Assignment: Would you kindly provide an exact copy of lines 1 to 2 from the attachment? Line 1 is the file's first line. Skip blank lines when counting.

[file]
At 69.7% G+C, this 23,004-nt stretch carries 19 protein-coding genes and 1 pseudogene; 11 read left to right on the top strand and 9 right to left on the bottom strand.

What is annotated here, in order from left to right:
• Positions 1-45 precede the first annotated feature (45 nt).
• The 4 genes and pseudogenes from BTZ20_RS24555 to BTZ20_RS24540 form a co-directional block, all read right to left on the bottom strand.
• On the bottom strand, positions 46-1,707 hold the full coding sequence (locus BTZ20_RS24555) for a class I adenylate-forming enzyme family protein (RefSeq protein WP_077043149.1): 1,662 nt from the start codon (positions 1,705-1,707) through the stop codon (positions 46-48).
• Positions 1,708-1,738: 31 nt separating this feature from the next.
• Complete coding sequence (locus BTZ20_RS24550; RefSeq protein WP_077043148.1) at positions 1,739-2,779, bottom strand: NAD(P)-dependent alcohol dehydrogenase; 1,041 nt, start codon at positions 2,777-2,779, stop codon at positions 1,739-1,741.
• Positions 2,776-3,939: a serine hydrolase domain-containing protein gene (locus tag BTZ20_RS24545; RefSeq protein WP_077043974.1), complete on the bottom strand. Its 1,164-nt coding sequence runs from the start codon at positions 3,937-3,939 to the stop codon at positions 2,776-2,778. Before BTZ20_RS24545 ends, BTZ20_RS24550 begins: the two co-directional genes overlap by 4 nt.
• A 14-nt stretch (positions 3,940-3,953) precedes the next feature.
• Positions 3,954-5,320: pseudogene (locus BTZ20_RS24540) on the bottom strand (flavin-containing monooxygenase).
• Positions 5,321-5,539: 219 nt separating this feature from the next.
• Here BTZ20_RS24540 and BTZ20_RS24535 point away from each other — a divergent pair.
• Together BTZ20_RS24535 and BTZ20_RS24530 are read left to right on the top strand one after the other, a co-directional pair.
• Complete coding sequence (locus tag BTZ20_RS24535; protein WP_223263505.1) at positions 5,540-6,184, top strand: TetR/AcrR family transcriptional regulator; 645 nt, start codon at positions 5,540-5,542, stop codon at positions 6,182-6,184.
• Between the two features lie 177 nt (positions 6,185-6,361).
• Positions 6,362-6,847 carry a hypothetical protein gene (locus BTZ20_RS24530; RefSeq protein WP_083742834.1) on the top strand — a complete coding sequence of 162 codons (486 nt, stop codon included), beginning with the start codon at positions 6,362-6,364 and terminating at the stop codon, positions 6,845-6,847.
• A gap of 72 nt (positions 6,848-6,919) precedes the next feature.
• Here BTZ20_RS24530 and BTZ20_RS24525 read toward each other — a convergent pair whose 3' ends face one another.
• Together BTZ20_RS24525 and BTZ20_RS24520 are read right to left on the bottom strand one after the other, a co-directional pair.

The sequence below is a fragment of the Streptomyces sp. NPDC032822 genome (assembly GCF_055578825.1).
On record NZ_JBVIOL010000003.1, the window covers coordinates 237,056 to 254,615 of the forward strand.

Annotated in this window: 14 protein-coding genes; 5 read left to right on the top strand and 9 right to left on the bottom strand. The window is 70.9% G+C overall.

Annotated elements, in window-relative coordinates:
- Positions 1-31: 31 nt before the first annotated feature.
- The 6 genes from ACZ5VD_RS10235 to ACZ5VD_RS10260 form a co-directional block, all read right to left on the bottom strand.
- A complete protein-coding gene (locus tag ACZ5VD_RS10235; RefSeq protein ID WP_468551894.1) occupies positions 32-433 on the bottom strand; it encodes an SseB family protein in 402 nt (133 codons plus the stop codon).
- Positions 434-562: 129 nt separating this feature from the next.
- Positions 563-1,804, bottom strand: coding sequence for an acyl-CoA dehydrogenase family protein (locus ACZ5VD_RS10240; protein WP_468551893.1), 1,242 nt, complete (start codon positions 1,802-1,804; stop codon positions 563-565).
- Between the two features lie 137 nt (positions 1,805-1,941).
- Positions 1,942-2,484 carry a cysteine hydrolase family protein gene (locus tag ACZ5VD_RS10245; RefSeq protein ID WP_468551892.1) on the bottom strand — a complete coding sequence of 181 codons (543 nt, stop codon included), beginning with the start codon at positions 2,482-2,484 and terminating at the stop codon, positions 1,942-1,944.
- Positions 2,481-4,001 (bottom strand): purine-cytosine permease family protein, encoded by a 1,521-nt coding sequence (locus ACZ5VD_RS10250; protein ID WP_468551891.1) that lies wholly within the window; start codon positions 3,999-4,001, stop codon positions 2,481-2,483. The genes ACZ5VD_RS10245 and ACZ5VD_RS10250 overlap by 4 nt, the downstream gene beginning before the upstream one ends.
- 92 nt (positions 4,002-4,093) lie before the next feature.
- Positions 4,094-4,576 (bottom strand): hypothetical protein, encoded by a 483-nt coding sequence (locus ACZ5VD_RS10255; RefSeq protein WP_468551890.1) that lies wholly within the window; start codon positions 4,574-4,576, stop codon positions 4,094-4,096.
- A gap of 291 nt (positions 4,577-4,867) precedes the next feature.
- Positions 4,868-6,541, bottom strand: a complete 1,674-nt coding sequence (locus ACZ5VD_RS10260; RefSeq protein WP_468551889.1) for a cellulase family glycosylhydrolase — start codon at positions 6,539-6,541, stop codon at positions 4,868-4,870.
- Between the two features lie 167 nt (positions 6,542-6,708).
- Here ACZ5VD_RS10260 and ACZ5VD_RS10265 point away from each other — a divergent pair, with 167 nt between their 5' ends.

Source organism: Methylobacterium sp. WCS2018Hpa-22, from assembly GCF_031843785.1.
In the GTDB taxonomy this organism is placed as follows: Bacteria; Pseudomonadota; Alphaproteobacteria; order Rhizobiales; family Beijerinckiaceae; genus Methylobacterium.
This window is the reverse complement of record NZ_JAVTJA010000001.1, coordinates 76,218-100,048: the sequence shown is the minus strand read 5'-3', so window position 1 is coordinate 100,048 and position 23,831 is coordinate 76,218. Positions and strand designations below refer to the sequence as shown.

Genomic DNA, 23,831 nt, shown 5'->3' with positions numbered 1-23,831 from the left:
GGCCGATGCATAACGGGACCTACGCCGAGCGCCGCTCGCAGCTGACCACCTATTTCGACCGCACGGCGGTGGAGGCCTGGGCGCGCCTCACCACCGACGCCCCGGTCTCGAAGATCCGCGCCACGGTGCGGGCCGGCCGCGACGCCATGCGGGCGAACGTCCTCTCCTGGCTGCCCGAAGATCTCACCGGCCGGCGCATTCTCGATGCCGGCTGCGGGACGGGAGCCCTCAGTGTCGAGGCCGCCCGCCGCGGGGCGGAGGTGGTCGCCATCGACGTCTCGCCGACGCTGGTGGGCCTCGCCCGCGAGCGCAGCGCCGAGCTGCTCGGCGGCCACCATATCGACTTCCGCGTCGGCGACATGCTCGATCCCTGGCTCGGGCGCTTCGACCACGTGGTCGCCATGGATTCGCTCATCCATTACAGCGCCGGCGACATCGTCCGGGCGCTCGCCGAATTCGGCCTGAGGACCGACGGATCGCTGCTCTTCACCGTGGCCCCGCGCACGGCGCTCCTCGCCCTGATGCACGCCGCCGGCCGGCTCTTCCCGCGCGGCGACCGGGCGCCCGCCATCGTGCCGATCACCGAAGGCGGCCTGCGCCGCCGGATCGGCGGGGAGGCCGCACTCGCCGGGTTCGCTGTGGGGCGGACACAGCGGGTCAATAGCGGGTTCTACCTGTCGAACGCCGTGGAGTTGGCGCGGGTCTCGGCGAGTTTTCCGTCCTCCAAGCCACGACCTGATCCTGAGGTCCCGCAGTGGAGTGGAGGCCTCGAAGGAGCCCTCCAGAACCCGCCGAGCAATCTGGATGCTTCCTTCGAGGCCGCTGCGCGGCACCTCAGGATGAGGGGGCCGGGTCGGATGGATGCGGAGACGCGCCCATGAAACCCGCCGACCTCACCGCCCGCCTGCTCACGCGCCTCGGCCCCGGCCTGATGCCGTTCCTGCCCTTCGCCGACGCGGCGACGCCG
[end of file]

At 69.7% G+C, this 23,004-nt stretch carries 19 protein-coding genes and 1 pseudogene; 11 read left to right on the top strand and 9 right to left on the bottom strand.

What is annotated here, in order from left to right: